Renters Are in Revolt. This Tenant Union Plans to Get Them Organized
Renters comprise about one-third of the U.S. population, but can make up half or two-thirds of the population in some cities. As more and more corporate behemoths buy up properties from mom-and-pop landlords, much of that rent money is just going directly into corporate coffers: 45% of the total rental units recorded in the 2018 Rental Housing Finance Survey (the most recent one for which there is data) were owned by for-profit companies, according to Pew.
Many of these renters are starting to form tenant unions, grassroots organizations of renters banding together to put pressure on landlords and local governments to protect the rights of tenants. Tenant movements have already led to reforms in Los Angeles, New York, and Miami, among many other expensive, renter-heavy cities. But one of the most effective tenant unions in the country is KC Tenants, in Kansas City, Missouri.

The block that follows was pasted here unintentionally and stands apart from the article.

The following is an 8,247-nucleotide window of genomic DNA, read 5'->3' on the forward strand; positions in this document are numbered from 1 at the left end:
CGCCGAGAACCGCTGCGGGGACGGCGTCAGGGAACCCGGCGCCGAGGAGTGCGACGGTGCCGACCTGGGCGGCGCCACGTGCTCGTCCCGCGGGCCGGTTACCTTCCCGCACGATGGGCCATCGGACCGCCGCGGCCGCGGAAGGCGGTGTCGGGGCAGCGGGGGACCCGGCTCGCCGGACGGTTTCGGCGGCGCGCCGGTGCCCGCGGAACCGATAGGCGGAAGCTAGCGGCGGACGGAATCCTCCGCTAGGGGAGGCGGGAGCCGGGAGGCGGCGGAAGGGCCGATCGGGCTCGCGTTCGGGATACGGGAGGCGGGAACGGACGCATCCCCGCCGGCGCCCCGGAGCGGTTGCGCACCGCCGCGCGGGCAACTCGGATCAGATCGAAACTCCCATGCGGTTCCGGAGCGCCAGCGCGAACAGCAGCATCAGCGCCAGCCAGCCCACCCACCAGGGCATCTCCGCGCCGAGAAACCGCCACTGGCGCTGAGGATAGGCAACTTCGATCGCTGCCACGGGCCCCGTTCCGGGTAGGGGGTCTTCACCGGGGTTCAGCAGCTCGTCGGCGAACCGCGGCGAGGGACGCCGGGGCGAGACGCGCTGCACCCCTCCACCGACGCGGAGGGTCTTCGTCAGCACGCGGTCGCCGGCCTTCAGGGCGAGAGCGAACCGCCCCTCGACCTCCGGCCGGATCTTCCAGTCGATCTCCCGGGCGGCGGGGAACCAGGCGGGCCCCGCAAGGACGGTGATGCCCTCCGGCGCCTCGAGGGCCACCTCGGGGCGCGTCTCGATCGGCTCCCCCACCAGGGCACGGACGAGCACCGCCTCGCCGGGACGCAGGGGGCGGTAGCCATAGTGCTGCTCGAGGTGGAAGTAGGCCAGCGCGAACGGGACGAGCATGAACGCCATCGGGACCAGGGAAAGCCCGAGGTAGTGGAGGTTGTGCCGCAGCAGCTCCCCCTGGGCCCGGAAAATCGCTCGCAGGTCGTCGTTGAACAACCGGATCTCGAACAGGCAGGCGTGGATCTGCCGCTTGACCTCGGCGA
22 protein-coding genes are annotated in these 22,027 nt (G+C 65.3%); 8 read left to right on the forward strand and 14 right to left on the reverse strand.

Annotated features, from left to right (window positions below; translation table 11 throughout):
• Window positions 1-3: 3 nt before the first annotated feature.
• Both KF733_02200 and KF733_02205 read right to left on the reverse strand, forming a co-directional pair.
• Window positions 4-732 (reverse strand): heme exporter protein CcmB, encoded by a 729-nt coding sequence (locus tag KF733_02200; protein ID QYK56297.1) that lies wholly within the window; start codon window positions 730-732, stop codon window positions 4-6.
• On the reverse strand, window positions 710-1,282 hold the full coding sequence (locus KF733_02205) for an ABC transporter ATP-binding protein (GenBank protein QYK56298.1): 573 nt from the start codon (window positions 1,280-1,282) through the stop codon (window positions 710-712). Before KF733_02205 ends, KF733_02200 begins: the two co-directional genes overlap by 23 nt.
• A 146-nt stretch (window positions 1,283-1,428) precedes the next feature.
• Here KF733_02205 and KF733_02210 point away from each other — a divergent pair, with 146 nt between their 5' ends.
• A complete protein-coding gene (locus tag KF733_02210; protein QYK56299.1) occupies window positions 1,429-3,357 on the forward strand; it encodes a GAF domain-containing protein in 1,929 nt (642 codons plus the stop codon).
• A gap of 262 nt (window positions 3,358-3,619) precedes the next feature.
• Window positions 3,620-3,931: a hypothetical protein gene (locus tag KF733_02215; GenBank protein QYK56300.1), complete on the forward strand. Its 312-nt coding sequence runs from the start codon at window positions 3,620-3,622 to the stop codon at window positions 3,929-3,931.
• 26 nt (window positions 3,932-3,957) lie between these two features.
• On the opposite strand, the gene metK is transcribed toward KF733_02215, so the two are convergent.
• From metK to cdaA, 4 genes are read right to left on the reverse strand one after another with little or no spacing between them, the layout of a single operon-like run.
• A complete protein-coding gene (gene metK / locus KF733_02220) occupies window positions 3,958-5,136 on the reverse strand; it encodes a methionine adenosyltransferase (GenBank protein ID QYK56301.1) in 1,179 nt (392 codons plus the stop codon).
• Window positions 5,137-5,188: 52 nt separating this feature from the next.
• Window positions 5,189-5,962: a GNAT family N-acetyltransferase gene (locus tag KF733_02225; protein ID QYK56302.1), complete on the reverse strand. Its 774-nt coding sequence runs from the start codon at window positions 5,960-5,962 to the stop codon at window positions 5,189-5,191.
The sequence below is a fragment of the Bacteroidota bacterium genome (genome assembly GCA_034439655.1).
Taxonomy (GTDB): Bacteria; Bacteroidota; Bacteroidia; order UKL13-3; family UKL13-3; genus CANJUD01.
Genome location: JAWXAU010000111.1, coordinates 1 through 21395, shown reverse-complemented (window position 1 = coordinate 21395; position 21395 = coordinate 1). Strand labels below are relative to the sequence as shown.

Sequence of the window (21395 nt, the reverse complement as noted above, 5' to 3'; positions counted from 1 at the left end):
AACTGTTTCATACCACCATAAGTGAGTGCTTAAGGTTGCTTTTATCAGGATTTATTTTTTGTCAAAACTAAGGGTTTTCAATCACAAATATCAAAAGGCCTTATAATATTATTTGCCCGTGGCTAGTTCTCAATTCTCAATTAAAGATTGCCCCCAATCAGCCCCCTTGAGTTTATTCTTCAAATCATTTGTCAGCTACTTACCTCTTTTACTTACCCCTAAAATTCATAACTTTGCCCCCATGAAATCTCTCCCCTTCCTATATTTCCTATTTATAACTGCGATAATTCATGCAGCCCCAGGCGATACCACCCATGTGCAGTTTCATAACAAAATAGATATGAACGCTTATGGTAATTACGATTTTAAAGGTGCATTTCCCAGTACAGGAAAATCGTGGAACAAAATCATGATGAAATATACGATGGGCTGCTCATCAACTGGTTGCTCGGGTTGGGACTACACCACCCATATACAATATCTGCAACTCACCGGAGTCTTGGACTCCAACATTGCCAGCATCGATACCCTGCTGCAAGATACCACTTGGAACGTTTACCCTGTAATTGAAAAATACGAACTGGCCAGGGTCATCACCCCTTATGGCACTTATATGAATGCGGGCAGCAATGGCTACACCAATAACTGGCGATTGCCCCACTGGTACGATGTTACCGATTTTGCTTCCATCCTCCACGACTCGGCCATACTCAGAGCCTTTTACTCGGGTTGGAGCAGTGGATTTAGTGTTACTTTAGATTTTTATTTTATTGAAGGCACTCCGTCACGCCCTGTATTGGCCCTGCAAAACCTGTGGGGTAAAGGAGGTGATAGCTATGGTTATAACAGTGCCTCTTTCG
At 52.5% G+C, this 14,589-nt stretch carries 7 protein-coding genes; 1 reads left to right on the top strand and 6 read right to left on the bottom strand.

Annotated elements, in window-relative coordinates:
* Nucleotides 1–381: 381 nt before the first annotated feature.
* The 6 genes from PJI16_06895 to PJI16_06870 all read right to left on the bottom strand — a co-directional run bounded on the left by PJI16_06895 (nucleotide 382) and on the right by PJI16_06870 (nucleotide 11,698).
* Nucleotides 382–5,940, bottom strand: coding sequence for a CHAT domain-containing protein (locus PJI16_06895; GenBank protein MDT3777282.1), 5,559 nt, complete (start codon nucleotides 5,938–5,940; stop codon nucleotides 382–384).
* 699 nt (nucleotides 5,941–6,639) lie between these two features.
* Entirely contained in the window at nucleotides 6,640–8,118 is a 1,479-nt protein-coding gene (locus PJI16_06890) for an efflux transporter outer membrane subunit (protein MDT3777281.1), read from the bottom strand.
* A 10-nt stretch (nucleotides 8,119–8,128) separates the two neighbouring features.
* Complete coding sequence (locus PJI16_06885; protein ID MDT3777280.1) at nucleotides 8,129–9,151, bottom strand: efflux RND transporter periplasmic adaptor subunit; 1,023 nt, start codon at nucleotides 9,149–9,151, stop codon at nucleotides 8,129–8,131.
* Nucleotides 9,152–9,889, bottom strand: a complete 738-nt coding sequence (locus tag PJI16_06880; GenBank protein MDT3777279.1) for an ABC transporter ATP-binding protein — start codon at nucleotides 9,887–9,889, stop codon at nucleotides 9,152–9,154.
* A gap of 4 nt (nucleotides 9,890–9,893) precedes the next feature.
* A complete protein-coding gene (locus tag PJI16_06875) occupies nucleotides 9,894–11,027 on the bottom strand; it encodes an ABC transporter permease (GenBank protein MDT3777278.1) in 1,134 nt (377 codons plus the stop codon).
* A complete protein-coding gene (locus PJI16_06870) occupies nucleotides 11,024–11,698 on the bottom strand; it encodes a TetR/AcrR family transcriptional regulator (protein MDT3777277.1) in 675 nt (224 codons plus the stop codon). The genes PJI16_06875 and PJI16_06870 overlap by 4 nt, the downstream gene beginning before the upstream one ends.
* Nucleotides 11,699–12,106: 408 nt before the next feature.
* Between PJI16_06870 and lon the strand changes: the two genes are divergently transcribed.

Renter Revolt is a TIME production in partnership with the Economic Hardship Reporting Project and Pulitzer Center. Read the full story in TIME.
Charlotte Alter is a national correspondent at TIME Magazine.
Co-published with TIME.